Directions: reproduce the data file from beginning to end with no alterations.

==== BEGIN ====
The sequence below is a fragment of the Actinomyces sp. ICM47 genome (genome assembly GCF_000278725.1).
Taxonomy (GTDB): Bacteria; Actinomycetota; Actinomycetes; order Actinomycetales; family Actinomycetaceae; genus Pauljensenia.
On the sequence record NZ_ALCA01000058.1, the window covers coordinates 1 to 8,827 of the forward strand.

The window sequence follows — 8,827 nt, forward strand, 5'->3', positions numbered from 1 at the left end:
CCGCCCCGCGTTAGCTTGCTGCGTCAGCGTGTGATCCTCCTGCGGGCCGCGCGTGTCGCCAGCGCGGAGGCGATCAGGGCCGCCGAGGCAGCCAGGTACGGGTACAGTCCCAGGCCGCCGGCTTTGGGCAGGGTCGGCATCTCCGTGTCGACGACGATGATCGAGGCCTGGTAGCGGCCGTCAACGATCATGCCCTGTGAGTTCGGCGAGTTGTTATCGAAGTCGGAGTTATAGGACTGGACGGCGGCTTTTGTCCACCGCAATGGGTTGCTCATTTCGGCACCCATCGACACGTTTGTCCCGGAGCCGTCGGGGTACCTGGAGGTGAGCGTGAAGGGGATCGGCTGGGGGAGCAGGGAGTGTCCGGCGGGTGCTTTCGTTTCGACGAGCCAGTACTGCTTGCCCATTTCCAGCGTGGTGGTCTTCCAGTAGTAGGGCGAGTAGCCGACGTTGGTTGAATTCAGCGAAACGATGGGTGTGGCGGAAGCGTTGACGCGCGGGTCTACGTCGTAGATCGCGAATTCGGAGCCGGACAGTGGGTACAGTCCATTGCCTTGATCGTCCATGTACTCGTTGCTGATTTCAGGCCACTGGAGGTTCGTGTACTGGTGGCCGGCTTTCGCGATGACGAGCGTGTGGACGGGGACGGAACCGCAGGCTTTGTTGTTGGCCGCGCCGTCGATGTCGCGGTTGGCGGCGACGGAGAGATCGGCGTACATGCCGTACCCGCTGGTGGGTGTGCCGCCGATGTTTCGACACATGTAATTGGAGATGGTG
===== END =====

The sequence below is a fragment of the Actinomyces sp. ICM47 genome (genome assembly GCF_000278725.1).
Taxonomy (GTDB): Bacteria; Actinomycetota; Actinomycetes; order Actinomycetales; family Actinomycetaceae; genus Pauljensenia.
On the sequence record NZ_ALCA01000058.1, the window covers coordinates 1 to 8,827 of the forward strand.

The window sequence follows — 8,827 nt, forward strand, 5'->3', positions numbered from 1 at the left end:
CCGCCCCGCGTTAGCTTGCTGCGTCAGCGTGTGATCCTCCTGCGGGCCGCGCGTGTCGCCAGCGCGGAGGCGATCAGGGCCGCCGAGGCAGCCAGGTACGGGTACAGTCCCAGGCCGCCGGCTTTGGGCAGGGTCGGCATCTCCGTGTCGACGACGATGATCGAGGCCTGGTAGCGGCCGTCAACGATCATGCCCTGTGAGTTCGGCGAGTTGTTATCGAAGTCGGAGTTATAGGACTGGACGGCGGCTTTTGTCCACCGCAATGGGTTGCTCATTTCGGCACCCATCGACACGTTTGTCCCGGAGCCGTCGGGGTACCTGGAGGTGAGCGTGAAGGGGATCGGCTGGGGGAGCAGGGAGTGTCCGGCGGGTGCTTTCGTTTCGACGAGCCAGTACTGCTTGCCCATTTCCAGCGTGGTGGTCTTCCAGTAGTAGGGCGAGTAGCCGACGTTGGTTGAATTCAGCGAAACGATGGGTGTGGCGGAAGCGTTGACGCGCGGGTCTACGTCGTAGATCGCGAATTCGGAGCCGGACAGTGGGTACAGTCCATTGCCTTGATCGTCCATGTACTCGTTGCTGATTTCAGGCCACTGGAGGTTCGTGTACTGGTGGCCGGCTTTCGCGATGACGAGCGTGTGGACGGGGACGGAACCGCAGGCTTTGTTGTTGGCCGCGCCGTCGATGTCGCGGTTGGCGGCGACGGAGAGATCGGCGTACATGCCGTACCCGCTGGTGGGTGTGCCGCCGATGTTTCGACACATGTAATTGGAGATGGTG